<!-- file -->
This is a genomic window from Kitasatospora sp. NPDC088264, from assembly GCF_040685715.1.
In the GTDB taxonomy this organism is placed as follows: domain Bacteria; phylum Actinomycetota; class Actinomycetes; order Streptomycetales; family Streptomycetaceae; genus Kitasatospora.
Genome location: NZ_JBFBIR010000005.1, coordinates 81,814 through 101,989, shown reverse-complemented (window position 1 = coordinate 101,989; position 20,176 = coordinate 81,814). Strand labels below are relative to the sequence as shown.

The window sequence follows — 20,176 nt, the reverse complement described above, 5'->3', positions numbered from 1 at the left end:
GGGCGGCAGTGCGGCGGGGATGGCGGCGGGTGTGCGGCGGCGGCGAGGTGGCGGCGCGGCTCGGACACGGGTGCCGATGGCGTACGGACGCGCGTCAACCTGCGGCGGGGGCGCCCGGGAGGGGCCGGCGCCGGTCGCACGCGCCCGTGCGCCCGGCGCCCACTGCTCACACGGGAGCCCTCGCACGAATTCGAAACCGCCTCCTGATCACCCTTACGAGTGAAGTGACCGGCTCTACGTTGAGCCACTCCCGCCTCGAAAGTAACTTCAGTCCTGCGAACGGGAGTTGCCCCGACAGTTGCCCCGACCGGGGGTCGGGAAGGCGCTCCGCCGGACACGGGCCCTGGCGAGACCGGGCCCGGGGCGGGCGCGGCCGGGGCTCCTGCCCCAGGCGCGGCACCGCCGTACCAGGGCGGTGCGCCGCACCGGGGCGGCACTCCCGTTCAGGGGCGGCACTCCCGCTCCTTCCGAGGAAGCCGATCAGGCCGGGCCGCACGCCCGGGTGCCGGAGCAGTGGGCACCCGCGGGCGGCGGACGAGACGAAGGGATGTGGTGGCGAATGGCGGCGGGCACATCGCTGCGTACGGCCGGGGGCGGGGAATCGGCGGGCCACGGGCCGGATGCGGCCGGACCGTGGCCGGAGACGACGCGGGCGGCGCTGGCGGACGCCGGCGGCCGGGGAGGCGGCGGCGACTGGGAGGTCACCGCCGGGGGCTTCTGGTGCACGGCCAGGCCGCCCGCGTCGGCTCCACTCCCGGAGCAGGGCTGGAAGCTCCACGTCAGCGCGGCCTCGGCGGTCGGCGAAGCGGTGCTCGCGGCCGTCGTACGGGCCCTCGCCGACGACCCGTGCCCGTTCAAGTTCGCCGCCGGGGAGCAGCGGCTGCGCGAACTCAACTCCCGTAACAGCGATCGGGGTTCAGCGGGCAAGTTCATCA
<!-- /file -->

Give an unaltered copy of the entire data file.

This is a genomic window from Kitasatospora sp. NPDC088264, from assembly GCF_040685715.1.
In the GTDB taxonomy this organism is placed as follows: domain Bacteria; phylum Actinomycetota; class Actinomycetes; order Streptomycetales; family Streptomycetaceae; genus Kitasatospora.
Genome location: NZ_JBFBIR010000005.1, coordinates 81,814 through 101,989, shown reverse-complemented (window position 1 = coordinate 101,989; position 20,176 = coordinate 81,814). Strand labels below are relative to the sequence as shown.

The window sequence follows — 20,176 nt, the reverse complement described above, 5'->3', positions numbered from 1 at the left end:
GGGCGGCAGTGCGGCGGGGATGGCGGCGGGTGTGCGGCGGCGGCGAGGTGGCGGCGCGGCTCGGACACGGGTGCCGATGGCGTACGGACGCGCGTCAACCTGCGGCGGGGGCGCCCGGGAGGGGCCGGCGCCGGTCGCACGCGCCCGTGCGCCCGGCGCCCACTGCTCACACGGGAGCCCTCGCACGAATTCGAAACCGCCTCCTGATCACCCTTACGAGTGAAGTGACCGGCTCTACGTTGAGCCACTCCCGCCTCGAAAGTAACTTCAGTCCTGCGAACGGGAGTTGCCCCGACAGTTGCCCCGACCGGGGGTCGGGAAGGCGCTCCGCCGGACACGGGCCCTGGCGAGACCGGGCCCGGGGCGGGCGCGGCCGGGGCTCCTGCCCCAGGCGCGGCACCGCCGTACCAGGGCGGTGCGCCGCACCGGGGCGGCACTCCCGTTCAGGGGCGGCACTCCCGCTCCTTCCGAGGAAGCCGATCAGGCCGGGCCGCACGCCCGGGTGCCGGAGCAGTGGGCACCCGCGGGCGGCGGACGAGACGAAGGGATGTGGTGGCGAATGGCGGCGGGCACATCGCTGCGTACGGCCGGGGGCGGGGAATCGGCGGGCCACGGGCCGGATGCGGCCGGACCGTGGCCGGAGACGACGCGGGCGGCGCTGGCGGACGCCGGCGGCCGGGGAGGCGGCGGCGACTGGGAGGTCACCGCCGGGGGCTTCTGGTGCACGGCCAGGCCGCCCGCGTCGGCTCCACTCCCGGAGCAGGGCTGGAAGCTCCACGTCAGCGCGGCCTCGGCGGTCGGCGAAGCGGTGCTCGCGGCCGTCGTACGGGCCCTCGCCGACGACCCGTGCCCGTTCAAGTTCGCCGCCGGGGAGCAGCGGCTGCGCGAACTCAACTCCCGTAACAGCGATCGGGGTTCAGCGGGCAAGTTCATCA